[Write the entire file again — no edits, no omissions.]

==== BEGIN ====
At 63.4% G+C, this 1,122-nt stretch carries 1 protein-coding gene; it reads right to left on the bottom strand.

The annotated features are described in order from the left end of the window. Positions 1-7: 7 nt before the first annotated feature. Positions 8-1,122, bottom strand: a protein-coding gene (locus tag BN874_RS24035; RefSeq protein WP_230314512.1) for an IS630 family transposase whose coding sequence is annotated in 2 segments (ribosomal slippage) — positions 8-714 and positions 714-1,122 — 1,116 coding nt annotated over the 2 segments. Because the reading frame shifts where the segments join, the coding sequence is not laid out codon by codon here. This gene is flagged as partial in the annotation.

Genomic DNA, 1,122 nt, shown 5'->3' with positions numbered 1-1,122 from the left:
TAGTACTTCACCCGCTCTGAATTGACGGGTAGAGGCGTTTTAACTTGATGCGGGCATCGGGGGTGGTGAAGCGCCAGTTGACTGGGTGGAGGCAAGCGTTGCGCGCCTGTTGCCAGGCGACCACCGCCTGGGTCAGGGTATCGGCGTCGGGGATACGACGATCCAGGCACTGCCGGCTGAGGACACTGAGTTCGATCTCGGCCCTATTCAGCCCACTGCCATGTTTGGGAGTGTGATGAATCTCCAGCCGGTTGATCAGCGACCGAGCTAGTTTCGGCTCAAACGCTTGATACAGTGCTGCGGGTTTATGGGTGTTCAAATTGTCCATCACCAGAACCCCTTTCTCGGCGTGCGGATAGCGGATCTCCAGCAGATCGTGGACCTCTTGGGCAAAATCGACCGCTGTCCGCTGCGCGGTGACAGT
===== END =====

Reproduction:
At 63.4% G+C, this 1,122-nt stretch carries 1 protein-coding gene; it reads right to left on the bottom strand.

The annotated features are described in order from the left end of the window. Positions 1-7: 7 nt before the first annotated feature. Positions 8-1,122, bottom strand: a protein-coding gene (locus tag BN874_RS24035; RefSeq protein WP_230314512.1) for an IS630 family transposase whose coding sequence is annotated in 2 segments (ribosomal slippage) — positions 8-714 and positions 714-1,122 — 1,116 coding nt annotated over the 2 segments. Because the reading frame shifts where the segments join, the coding sequence is not laid out codon by codon here. This gene is flagged as partial in the annotation.

Genomic DNA, 1,122 nt, shown 5'->3' with positions numbered 1-1,122 from the left:
TAGTACTTCACCCGCTCTGAATTGACGGGTAGAGGCGTTTTAACTTGATGCGGGCATCGGGGGTGGTGAAGCGCCAGTTGACTGGGTGGAGGCAAGCGTTGCGCGCCTGTTGCCAGGCGACCACCGCCTGGGTCAGGGTATCGGCGTCGGGGATACGACGATCCAGGCACTGCCGGCTGAGGACACTGAGTTCGATCTCGGCCCTATTCAGCCCACTGCCATGTTTGGGAGTGTGATGAATCTCCAGCCGGTTGATCAGCGACCGAGCTAGTTTCGGCTCAAACGCTTGATACAGTGCTGCGGGTTTATGGGTGTTCAAATTGTCCATCACCAGAACCCCTTTCTCGGCGTGCGGATAGCGGATCTCCAGCAGATCGTGGACCTCTTGGGCAAAATCGACCGCTGTCCGCTGCGCGGTGACAGT